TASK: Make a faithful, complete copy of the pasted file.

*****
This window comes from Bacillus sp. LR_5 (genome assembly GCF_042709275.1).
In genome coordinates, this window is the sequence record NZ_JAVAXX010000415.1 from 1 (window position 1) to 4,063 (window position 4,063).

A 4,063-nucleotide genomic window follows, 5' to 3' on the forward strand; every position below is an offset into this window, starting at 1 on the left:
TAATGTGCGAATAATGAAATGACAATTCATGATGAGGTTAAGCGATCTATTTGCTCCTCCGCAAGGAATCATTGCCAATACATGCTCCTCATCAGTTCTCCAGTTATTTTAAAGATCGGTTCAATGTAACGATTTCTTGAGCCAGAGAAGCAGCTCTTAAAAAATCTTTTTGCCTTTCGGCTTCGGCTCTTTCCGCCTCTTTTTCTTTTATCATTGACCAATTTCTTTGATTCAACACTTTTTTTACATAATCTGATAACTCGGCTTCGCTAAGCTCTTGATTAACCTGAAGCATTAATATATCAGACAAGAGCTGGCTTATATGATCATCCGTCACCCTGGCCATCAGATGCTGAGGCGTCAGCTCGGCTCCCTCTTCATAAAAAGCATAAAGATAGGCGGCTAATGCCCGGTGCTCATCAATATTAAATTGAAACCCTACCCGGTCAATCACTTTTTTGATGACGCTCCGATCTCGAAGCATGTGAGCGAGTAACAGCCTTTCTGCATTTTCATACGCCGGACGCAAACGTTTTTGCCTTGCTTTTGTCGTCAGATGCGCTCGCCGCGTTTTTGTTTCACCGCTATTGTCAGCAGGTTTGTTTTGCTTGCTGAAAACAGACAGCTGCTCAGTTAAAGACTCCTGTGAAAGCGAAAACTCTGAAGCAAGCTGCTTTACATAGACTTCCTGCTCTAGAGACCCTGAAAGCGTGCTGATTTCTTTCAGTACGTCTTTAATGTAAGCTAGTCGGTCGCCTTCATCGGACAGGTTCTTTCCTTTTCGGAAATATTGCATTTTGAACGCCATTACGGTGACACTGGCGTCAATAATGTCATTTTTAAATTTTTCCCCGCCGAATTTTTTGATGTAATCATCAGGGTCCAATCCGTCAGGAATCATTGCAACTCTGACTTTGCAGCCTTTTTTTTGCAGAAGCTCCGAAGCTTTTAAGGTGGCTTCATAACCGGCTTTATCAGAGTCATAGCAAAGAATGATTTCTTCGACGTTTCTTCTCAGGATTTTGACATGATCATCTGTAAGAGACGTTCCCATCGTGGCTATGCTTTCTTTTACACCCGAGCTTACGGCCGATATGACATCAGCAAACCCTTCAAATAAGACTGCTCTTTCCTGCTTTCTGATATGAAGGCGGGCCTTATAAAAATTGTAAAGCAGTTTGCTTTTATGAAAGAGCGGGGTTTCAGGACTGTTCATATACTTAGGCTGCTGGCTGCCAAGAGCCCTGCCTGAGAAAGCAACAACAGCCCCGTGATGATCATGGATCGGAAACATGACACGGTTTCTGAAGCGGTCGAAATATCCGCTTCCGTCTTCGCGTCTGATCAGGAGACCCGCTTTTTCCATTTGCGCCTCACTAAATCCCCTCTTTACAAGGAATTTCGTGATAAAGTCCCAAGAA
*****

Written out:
This window comes from Bacillus sp. LR_5 (genome assembly GCF_042709275.1).
In genome coordinates, this window is the sequence record NZ_JAVAXX010000415.1 from 1 (window position 1) to 4,063 (window position 4,063).

A 4,063-nucleotide genomic window follows, 5' to 3' on the forward strand; every position below is an offset into this window, starting at 1 on the left:
TAATGTGCGAATAATGAAATGACAATTCATGATGAGGTTAAGCGATCTATTTGCTCCTCCGCAAGGAATCATTGCCAATACATGCTCCTCATCAGTTCTCCAGTTATTTTAAAGATCGGTTCAATGTAACGATTTCTTGAGCCAGAGAAGCAGCTCTTAAAAAATCTTTTTGCCTTTCGGCTTCGGCTCTTTCCGCCTCTTTTTCTTTTATCATTGACCAATTTCTTTGATTCAACACTTTTTTTACATAATCTGATAACTCGGCTTCGCTAAGCTCTTGATTAACCTGAAGCATTAATATATCAGACAAGAGCTGGCTTATATGATCATCCGTCACCCTGGCCATCAGATGCTGAGGCGTCAGCTCGGCTCCCTCTTCATAAAAAGCATAAAGATAGGCGGCTAATGCCCGGTGCTCATCAATATTAAATTGAAACCCTACCCGGTCAATCACTTTTTTGATGACGCTCCGATCTCGAAGCATGTGAGCGAGTAACAGCCTTTCTGCATTTTCATACGCCGGACGCAAACGTTTTTGCCTTGCTTTTGTCGTCAGATGCGCTCGCCGCGTTTTTGTTTCACCGCTATTGTCAGCAGGTTTGTTTTGCTTGCTGAAAACAGACAGCTGCTCAGTTAAAGACTCCTGTGAAAGCGAAAACTCTGAAGCAAGCTGCTTTACATAGACTTCCTGCTCTAGAGACCCTGAAAGCGTGCTGATTTCTTTCAGTACGTCTTTAATGTAAGCTAGTCGGTCGCCTTCATCGGACAGGTTCTTTCCTTTTCGGAAATATTGCATTTTGAACGCCATTACGGTGACACTGGCGTCAATAATGTCATTTTTAAATTTTTCCCCGCCGAATTTTTTGATGTAATCATCAGGGTCCAATCCGTCAGGAATCATTGCAACTCTGACTTTGCAGCCTTTTTTTTGCAGAAGCTCCGAAGCTTTTAAGGTGGCTTCATAACCGGCTTTATCAGAGTCATAGCAAAGAATGATTTCTTCGACGTTTCTTCTCAGGATTTTGACATGATCATCTGTAAGAGACGTTCCCATCGTGGCTATGCTTTCTTTTACACCCGAGCTTACGGCCGATATGACATCAGCAAACCCTTCAAATAAGACTGCTCTTTCCTGCTTTCTGATATGAAGGCGGGCCTTATAAAAATTGTAAAGCAGTTTGCTTTTATGAAAGAGCGGGGTTTCAGGACTGTTCATATACTTAGGCTGCTGGCTGCCAAGAGCCCTGCCTGAGAAAGCAACAACAGCCCCGTGATGATCATGGATCGGAAACATGACACGGTTTCTGAAGCGGTCGAAATATCCGCTTCCGTCTTCGCGTCTGATCAGGAGACCCGCTTTTTCCATTTGCGCCTCACTAAATCCCCTCTTTACAAGGAATTTCGTGATAAAGTCCCAAGAA